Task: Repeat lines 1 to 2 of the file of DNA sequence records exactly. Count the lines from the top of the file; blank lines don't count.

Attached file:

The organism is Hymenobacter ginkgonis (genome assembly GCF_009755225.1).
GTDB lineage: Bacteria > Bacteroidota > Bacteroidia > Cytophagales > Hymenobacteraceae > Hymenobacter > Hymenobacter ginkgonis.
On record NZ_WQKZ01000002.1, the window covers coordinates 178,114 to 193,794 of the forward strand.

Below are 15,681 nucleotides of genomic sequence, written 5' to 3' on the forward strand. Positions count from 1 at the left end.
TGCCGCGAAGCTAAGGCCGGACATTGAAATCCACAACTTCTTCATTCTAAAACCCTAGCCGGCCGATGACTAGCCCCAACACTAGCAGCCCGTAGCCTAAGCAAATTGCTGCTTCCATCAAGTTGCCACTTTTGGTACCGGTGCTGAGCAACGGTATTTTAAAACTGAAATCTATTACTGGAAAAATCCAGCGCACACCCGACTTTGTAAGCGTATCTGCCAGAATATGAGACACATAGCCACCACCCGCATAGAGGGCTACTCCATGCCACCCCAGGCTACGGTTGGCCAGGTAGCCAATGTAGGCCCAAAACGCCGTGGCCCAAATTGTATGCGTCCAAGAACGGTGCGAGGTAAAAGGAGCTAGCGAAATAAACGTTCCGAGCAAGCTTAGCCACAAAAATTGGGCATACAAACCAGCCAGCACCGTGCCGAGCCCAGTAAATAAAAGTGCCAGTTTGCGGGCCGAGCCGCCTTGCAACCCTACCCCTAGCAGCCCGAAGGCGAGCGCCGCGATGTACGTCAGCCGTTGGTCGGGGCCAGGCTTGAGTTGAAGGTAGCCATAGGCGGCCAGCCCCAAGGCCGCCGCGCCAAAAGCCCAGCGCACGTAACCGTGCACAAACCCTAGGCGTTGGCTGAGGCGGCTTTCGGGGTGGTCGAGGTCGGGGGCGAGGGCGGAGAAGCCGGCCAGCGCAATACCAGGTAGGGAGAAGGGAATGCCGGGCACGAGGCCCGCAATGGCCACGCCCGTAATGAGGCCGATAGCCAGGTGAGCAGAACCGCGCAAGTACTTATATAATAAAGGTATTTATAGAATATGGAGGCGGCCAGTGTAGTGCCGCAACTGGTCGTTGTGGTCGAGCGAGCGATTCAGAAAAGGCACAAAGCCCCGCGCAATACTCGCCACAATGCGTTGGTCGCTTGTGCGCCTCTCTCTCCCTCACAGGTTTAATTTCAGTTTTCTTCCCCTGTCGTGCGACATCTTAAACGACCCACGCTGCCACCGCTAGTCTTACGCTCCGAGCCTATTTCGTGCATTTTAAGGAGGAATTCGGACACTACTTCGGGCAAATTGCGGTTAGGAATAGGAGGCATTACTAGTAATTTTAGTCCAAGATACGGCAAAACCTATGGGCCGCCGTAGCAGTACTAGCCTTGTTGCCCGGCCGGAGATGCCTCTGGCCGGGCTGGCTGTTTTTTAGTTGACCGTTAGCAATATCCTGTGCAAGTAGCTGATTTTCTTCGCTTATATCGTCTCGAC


The organism is Hymenobacter ginkgonis (genome assembly GCF_009755225.1).
GTDB lineage: Bacteria > Bacteroidota > Bacteroidia > Cytophagales > Hymenobacteraceae > Hymenobacter > Hymenobacter ginkgonis.